S1: Yeah. So it’s not like the problem paying $1.7 trillion into the economy tomorrow, which really would exacerbate inflation. The Biden administration keeps them wheeling out this talking point that a bunch of Nobel Prize winning economist says that the build back better bill will be disinflationary, which I’m not convinced about that either. But yeah, definitely. There’s this. You know, there’s this feeling that inflation has been caused by fiscal policy being too loose. There’s another feeling that it’s been caused by monetary policy being too loose. You know, ultimately, the proximate cause we can all agree was, you know, the pandemic, which caused both the fiscal and the monetary policy and also all of the supply chain disruptions, which of which have, you know, which are still reverberating and will do for a while.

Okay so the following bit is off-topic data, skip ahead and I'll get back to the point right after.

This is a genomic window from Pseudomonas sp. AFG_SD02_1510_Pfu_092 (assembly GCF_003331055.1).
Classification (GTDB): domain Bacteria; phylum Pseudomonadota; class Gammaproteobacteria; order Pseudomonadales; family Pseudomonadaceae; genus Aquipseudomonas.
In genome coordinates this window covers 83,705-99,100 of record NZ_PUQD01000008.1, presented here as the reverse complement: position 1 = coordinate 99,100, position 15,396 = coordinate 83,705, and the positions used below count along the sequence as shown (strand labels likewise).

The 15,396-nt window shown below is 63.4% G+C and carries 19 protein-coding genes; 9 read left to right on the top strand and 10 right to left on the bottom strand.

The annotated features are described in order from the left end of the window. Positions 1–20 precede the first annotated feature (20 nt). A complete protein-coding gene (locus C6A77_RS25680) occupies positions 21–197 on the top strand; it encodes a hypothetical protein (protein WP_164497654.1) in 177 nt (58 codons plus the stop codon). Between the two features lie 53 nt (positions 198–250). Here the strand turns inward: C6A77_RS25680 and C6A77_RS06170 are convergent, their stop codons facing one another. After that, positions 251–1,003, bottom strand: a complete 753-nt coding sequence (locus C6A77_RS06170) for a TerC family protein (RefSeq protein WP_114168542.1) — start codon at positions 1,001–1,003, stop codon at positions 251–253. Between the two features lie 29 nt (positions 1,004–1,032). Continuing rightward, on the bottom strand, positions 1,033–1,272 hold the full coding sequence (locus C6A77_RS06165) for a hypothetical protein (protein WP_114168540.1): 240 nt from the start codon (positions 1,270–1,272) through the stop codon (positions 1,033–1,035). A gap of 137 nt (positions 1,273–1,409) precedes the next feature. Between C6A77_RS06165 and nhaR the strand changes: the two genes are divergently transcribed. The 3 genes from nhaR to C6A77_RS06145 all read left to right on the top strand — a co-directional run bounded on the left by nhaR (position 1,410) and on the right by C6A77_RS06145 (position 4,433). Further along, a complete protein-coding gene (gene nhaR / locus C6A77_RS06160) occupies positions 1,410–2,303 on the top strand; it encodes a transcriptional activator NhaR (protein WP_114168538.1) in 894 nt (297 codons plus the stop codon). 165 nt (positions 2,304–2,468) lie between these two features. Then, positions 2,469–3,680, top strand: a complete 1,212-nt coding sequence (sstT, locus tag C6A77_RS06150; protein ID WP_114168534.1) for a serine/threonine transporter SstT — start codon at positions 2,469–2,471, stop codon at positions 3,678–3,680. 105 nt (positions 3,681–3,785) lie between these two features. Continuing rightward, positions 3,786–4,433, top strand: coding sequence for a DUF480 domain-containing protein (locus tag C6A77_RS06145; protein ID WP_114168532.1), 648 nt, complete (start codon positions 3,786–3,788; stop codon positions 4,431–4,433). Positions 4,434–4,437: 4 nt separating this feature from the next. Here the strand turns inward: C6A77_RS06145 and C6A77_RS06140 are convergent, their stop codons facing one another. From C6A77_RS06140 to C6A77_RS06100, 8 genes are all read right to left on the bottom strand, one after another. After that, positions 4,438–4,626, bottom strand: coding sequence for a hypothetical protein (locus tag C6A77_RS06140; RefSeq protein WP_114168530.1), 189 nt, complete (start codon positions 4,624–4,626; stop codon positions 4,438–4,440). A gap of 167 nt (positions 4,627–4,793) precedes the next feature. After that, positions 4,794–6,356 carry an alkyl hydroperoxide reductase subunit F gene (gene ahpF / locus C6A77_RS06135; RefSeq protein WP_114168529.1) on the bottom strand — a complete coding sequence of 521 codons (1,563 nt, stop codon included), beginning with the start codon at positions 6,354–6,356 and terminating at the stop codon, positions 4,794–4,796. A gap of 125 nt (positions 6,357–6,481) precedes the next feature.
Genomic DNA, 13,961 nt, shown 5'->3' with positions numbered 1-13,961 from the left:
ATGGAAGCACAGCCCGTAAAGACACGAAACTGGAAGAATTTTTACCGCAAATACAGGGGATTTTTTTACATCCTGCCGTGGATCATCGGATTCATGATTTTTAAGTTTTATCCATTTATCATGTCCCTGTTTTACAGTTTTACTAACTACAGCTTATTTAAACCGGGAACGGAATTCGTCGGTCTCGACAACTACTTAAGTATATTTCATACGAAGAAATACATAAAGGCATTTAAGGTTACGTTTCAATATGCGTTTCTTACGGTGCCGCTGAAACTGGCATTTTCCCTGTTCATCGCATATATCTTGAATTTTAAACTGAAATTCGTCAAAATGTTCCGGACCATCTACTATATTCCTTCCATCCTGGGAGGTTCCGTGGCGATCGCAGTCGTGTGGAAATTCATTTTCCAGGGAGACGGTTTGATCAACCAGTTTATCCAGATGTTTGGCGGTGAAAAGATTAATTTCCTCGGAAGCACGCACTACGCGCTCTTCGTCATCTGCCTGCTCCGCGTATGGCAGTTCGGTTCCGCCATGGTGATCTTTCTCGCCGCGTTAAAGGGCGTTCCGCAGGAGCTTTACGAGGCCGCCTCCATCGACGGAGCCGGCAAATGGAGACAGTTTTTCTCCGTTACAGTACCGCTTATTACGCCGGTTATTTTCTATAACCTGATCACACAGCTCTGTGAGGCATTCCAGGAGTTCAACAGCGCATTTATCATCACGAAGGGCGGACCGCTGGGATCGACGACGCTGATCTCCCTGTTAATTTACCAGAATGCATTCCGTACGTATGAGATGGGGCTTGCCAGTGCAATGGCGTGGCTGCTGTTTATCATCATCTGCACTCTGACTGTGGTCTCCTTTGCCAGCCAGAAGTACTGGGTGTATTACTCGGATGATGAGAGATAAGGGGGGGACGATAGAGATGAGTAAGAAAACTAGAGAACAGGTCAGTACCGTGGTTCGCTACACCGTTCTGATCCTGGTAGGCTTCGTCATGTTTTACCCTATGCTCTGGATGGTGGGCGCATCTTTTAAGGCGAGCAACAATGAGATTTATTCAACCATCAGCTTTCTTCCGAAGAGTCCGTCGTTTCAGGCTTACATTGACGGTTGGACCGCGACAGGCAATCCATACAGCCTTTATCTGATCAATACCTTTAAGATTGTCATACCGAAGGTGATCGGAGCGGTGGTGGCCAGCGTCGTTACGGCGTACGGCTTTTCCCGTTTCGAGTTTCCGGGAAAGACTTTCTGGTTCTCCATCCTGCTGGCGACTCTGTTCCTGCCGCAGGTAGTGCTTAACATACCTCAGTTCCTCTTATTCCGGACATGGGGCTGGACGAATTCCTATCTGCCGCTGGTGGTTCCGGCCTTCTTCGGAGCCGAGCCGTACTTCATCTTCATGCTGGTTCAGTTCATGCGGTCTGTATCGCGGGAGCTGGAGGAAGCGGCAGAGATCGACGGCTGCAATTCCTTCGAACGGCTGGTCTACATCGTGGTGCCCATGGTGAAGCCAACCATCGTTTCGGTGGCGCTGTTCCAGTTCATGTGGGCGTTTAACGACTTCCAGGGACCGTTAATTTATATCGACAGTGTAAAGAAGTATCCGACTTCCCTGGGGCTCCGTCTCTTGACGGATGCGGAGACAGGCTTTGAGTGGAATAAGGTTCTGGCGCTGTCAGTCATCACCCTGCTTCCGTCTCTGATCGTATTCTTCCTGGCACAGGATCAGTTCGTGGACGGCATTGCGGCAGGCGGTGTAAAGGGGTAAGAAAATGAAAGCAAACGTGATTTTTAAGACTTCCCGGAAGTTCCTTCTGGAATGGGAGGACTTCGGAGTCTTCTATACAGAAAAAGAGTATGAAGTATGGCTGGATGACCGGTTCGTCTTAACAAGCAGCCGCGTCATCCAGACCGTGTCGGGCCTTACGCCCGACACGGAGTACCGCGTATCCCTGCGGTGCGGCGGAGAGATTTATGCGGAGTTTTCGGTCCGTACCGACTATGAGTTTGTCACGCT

S2: Which is maybe why the post-World War analogy is so interesting, right? Because that was also another massively disruptive event. Societally, economically infrastructure really and did come with a bunch of necessary infrastructure upgrades. And and to some extent, you know, more power back into the labor force than before.

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S1: Much more powerful for the labor force. Much more inflation and good inflation like good inflation that was accompanied by a healthy economic growth. And like that was like pre 70s inflation where people weren’t actually worried about it that much.

S2: The trick with inflation is not to worry about.

S1: Exactly.